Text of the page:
After a medical event in January, we realized that him living on his own was no longer safe and we put him into assisted living where his Alzheimer's progressed and he would call and cuss us out daily, and after two months there he was found in the parking lot one morning looking for his car because 'he had to go to work'. It took the staff over an hour to coax him back inside while he was being stubborn and cussed out the staff the entire time.  Because of his escape attempt, we moved him into a locked memory care facility on April 1 and put him on Zoloft to get him calmed down. His anxiety over not having a 'job' and 'not having enough money' was painful for everyone involved and the Zoloft has helped a lot. Now he thinks he works at the memory care facility.  I cant quite figure out why he thinks that, but when I call him in the evenings I ask what he did all day and he says 'I worked' and I just go along with it.  I too feel as though my dad died some time ago and deflection did not work and his anger, anxiety and difficult personality on top of the Alzheimer's just made everything way too difficult to handle.  He is unhappy in memory care, but he was unhappy anywhere because he is an unhappy person, so I just cant win.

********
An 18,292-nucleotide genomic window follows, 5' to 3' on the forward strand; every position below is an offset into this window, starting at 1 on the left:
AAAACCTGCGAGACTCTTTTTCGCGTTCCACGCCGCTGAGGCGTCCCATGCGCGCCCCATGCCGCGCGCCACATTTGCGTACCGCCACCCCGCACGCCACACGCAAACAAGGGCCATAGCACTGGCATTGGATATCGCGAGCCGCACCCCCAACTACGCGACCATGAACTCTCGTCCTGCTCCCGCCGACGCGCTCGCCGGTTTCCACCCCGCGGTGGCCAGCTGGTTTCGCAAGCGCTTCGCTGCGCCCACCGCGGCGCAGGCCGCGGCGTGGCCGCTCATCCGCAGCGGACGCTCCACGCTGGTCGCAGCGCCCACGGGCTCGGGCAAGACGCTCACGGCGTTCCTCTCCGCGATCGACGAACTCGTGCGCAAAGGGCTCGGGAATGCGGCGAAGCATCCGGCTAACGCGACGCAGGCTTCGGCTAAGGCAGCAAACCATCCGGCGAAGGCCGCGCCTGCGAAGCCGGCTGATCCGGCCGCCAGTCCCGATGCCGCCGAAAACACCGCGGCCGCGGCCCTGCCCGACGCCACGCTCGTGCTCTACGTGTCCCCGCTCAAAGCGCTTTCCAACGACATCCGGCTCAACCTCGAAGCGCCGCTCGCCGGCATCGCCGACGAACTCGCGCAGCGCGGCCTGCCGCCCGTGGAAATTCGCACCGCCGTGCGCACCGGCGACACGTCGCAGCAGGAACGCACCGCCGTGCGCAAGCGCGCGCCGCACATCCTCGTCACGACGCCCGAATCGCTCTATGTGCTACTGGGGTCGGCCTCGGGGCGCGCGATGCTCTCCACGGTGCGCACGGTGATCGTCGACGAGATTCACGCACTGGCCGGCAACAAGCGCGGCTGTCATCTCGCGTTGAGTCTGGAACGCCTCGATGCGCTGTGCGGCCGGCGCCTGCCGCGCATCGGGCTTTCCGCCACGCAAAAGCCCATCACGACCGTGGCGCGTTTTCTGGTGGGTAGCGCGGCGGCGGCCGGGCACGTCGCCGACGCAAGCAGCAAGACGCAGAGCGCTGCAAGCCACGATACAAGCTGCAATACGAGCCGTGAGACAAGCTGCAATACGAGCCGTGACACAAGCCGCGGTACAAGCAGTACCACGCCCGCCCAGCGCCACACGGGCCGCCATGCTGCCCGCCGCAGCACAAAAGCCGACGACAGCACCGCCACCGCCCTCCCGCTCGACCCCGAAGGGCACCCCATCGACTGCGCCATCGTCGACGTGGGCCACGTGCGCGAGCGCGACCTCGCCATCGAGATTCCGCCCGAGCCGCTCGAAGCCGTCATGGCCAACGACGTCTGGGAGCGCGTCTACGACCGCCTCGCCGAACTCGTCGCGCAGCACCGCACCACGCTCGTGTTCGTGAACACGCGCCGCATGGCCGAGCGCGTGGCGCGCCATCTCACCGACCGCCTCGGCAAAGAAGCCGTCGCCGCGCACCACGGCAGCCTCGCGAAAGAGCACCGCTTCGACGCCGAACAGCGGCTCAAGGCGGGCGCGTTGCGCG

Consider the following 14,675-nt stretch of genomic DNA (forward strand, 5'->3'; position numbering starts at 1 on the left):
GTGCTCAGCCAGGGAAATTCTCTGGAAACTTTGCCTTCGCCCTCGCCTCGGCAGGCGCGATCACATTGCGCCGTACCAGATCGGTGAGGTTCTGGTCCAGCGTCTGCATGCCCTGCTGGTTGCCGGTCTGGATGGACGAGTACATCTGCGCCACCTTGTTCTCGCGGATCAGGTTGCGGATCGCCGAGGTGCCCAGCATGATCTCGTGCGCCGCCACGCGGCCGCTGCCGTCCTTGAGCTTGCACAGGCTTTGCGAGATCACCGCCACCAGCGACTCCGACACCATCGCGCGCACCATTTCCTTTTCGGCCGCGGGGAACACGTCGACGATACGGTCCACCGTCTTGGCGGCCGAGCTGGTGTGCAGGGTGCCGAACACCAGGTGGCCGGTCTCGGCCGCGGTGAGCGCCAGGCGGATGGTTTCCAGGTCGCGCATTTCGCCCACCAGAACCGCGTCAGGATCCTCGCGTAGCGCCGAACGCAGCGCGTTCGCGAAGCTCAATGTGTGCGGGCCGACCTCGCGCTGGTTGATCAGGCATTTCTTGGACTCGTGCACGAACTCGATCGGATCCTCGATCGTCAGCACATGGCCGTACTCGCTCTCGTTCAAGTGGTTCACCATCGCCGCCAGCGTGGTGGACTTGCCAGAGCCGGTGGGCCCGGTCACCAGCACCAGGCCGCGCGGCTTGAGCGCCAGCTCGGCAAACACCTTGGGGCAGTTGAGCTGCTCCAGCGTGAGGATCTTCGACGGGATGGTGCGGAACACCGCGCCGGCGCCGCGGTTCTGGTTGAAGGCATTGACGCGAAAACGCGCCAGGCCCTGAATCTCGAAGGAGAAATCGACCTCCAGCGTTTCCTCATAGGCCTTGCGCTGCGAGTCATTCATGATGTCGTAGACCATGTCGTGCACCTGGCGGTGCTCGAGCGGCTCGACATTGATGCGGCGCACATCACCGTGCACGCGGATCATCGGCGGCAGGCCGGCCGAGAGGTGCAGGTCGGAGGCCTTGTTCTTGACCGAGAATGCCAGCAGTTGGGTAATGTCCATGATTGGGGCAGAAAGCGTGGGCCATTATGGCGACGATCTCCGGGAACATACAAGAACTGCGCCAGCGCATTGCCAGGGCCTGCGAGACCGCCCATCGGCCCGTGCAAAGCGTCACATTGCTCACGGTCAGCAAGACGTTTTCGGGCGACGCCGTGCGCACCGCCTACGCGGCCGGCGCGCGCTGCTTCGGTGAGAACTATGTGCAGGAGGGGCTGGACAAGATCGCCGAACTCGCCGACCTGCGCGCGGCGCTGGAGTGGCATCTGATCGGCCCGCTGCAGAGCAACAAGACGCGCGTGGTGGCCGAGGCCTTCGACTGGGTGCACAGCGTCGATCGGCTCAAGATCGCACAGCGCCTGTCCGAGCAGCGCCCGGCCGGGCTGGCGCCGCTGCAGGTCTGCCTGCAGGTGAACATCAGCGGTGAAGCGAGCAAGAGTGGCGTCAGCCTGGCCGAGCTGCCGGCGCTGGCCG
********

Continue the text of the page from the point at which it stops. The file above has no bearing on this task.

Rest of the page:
I hope this doesn't sound terrible and selfish, but my sister and I made the difficult decision to put my father in a home because while we have one victim of Alzheimers (my dad) we are going to do our best not going to be 'victims' too. The guilt and sadness that we feel is profound but we visit and keep in close contact with my father and he is safe and that is the best we can hope for and the best that we can do.  I think everyone of us is going to suffer and don't think there is going to be a happy ending for my father or yours, so I would advise to start looking into medication for your dad and homes for him as well, to take some of the burden off of your mom.  There are no perfect solutions but putting him into a home is probably the best one. 

Posted: Thursday, May 23, 2019 3:31 PM
Joined: 5/23/2019
Posts: 99